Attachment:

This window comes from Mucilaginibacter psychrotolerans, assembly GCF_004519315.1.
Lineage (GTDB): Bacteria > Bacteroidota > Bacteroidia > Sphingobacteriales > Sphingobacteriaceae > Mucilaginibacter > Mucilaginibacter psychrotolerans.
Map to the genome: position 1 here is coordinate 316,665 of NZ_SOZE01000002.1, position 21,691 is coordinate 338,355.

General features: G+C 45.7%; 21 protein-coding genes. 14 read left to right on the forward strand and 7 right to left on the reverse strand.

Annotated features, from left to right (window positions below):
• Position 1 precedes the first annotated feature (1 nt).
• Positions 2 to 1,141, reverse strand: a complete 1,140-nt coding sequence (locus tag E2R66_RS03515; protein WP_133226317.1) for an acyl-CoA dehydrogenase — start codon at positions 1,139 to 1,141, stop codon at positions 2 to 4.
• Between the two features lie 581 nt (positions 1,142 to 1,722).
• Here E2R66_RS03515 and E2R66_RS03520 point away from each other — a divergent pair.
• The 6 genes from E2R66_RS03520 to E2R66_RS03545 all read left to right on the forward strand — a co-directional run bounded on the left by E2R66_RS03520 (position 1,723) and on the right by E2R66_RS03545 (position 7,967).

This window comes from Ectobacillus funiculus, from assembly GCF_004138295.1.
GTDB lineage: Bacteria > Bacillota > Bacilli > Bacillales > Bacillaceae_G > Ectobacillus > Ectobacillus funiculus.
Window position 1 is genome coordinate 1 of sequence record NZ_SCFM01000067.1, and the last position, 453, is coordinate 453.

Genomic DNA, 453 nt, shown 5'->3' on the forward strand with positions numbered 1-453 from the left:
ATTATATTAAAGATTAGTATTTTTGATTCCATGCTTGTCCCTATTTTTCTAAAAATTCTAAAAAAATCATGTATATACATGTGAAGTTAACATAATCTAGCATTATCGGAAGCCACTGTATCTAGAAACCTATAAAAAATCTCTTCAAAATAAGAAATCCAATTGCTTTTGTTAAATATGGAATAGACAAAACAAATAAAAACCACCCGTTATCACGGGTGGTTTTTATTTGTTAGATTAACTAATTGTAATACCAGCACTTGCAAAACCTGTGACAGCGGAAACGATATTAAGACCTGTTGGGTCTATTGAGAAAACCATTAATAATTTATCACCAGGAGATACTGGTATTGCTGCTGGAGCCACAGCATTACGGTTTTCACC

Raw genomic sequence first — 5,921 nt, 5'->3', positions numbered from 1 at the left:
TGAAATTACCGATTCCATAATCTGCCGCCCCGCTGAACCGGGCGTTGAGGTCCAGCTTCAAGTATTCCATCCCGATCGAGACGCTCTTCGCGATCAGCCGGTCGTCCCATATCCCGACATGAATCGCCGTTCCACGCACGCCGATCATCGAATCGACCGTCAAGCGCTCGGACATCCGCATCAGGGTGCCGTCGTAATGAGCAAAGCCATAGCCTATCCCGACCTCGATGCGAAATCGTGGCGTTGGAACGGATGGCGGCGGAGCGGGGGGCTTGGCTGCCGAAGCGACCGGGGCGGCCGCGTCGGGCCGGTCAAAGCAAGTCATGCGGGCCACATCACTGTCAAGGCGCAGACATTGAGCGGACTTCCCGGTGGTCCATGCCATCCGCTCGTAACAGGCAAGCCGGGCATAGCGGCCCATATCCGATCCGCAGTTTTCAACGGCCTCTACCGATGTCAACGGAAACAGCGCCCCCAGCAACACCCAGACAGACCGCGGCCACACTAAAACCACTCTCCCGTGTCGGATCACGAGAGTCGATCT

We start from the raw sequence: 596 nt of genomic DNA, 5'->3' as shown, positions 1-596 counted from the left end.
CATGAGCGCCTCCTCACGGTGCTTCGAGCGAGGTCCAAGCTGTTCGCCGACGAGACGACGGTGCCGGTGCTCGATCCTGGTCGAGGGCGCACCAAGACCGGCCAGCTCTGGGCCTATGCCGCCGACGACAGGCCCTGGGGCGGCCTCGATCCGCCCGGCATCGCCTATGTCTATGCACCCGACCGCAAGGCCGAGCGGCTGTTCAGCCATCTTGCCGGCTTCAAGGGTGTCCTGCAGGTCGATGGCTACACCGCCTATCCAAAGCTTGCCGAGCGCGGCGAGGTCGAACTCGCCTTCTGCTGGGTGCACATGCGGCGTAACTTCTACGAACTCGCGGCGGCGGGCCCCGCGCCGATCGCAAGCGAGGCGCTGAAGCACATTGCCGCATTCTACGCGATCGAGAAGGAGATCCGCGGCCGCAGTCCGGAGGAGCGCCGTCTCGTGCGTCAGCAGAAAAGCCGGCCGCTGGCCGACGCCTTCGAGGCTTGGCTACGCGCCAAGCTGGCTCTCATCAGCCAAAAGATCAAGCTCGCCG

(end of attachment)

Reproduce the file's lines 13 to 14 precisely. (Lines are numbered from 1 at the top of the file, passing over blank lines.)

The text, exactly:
Window position 1 is genome coordinate 1 of sequence record NZ_SCFM01000067.1, and the last position, 453, is coordinate 453.

Genomic DNA, 453 nt, shown 5'->3' on the forward strand with positions numbered 1-453 from the left: